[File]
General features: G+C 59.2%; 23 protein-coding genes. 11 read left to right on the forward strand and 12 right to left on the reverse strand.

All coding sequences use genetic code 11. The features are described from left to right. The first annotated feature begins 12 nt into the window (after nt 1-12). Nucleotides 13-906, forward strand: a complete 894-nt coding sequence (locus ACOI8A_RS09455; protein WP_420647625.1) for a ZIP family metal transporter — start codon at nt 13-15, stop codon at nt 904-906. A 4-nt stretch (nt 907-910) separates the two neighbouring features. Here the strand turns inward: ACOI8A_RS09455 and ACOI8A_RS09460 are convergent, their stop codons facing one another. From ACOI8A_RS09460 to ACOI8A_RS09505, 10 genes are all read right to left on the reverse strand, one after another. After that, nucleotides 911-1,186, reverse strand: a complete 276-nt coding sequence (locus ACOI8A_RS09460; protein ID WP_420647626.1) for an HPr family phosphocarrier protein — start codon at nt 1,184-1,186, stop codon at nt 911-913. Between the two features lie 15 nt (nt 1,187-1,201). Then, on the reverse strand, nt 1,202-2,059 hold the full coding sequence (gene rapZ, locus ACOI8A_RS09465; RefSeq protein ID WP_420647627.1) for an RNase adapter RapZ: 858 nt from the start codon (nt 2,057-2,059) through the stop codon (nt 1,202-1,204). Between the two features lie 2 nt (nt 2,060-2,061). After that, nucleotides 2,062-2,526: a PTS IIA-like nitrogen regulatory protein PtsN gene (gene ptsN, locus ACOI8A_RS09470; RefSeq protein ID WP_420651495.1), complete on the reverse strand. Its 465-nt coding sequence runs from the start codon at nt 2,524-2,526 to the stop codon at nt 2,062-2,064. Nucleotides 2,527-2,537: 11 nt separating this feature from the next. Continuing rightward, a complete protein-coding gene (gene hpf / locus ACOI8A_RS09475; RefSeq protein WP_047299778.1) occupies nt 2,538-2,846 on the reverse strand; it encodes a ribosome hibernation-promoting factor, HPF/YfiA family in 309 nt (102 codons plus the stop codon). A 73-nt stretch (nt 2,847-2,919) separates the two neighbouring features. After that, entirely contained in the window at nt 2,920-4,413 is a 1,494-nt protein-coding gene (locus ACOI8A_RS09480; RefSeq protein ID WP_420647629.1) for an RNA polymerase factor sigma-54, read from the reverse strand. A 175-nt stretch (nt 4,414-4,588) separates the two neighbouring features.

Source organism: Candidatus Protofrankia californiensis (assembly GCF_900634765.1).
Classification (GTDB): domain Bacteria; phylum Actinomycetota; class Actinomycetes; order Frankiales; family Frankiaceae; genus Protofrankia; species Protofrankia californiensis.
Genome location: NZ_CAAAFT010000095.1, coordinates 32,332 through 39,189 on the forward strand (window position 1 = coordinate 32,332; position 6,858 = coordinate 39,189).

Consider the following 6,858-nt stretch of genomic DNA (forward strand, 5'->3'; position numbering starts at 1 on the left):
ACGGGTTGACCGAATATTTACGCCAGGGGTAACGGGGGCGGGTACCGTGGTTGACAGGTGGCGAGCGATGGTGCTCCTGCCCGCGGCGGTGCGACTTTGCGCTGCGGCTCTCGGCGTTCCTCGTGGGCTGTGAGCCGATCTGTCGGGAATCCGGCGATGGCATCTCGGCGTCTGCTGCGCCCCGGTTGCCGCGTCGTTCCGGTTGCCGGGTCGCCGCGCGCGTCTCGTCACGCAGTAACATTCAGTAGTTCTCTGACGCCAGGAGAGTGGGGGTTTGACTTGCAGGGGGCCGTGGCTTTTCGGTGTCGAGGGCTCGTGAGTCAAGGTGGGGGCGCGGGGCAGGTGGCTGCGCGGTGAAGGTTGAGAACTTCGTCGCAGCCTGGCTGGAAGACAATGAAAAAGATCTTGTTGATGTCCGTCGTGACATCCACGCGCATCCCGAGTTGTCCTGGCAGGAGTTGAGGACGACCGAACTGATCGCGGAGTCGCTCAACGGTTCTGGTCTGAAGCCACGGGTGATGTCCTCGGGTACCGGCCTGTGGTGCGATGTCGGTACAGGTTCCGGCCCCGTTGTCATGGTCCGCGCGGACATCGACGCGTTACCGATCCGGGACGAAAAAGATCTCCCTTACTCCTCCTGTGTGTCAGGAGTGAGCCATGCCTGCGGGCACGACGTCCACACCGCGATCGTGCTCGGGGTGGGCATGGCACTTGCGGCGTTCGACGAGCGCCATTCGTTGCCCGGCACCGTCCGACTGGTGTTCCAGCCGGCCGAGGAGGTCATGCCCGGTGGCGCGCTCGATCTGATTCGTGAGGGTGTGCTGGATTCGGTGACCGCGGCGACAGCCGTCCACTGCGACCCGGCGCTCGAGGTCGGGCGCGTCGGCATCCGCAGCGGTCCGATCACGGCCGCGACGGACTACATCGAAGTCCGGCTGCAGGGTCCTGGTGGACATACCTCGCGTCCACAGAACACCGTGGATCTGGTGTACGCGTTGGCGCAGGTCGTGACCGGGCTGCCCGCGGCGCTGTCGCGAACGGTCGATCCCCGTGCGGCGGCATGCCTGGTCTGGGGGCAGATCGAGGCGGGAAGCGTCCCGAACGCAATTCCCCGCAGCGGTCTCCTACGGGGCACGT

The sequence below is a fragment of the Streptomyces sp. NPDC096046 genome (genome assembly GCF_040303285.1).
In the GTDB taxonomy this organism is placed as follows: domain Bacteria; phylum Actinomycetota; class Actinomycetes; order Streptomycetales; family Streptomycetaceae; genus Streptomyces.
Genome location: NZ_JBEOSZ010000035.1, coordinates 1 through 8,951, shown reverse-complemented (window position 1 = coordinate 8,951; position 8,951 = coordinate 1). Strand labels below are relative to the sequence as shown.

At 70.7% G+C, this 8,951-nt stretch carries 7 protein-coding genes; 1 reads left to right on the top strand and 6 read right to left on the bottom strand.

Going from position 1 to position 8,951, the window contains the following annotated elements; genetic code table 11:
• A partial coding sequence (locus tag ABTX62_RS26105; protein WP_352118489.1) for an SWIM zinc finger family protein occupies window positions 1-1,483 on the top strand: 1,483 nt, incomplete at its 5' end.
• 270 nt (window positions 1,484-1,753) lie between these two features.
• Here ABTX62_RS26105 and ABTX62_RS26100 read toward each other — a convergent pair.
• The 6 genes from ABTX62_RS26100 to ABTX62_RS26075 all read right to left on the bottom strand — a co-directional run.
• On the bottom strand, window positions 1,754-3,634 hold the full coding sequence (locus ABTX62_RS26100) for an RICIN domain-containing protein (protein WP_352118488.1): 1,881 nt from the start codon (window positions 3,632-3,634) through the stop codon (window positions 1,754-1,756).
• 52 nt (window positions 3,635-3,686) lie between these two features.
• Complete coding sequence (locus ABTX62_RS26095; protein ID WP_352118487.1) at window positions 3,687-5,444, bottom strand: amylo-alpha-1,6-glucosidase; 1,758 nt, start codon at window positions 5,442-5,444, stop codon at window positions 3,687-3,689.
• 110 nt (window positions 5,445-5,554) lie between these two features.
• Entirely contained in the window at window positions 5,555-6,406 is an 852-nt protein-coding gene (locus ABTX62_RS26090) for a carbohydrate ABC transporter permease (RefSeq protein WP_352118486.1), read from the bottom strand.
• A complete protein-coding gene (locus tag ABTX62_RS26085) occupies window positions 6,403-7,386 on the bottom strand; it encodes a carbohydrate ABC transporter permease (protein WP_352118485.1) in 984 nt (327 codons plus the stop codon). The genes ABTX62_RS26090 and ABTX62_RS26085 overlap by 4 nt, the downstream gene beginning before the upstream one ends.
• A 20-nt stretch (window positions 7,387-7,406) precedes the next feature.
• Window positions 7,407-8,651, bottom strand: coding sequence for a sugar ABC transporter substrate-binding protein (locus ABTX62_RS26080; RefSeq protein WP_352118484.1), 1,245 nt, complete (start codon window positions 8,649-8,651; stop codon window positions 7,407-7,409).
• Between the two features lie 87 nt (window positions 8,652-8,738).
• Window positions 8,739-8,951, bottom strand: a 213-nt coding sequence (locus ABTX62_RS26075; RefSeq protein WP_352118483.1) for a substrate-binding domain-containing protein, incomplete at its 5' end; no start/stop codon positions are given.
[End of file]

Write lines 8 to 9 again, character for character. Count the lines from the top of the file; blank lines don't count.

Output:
The sequence below is a fragment of the Streptomyces sp. NPDC096046 genome (genome assembly GCF_040303285.1).
In the GTDB taxonomy this organism is placed as follows: domain Bacteria; phylum Actinomycetota; class Actinomycetes; order Streptomycetales; family Streptomycetaceae; genus Streptomyces.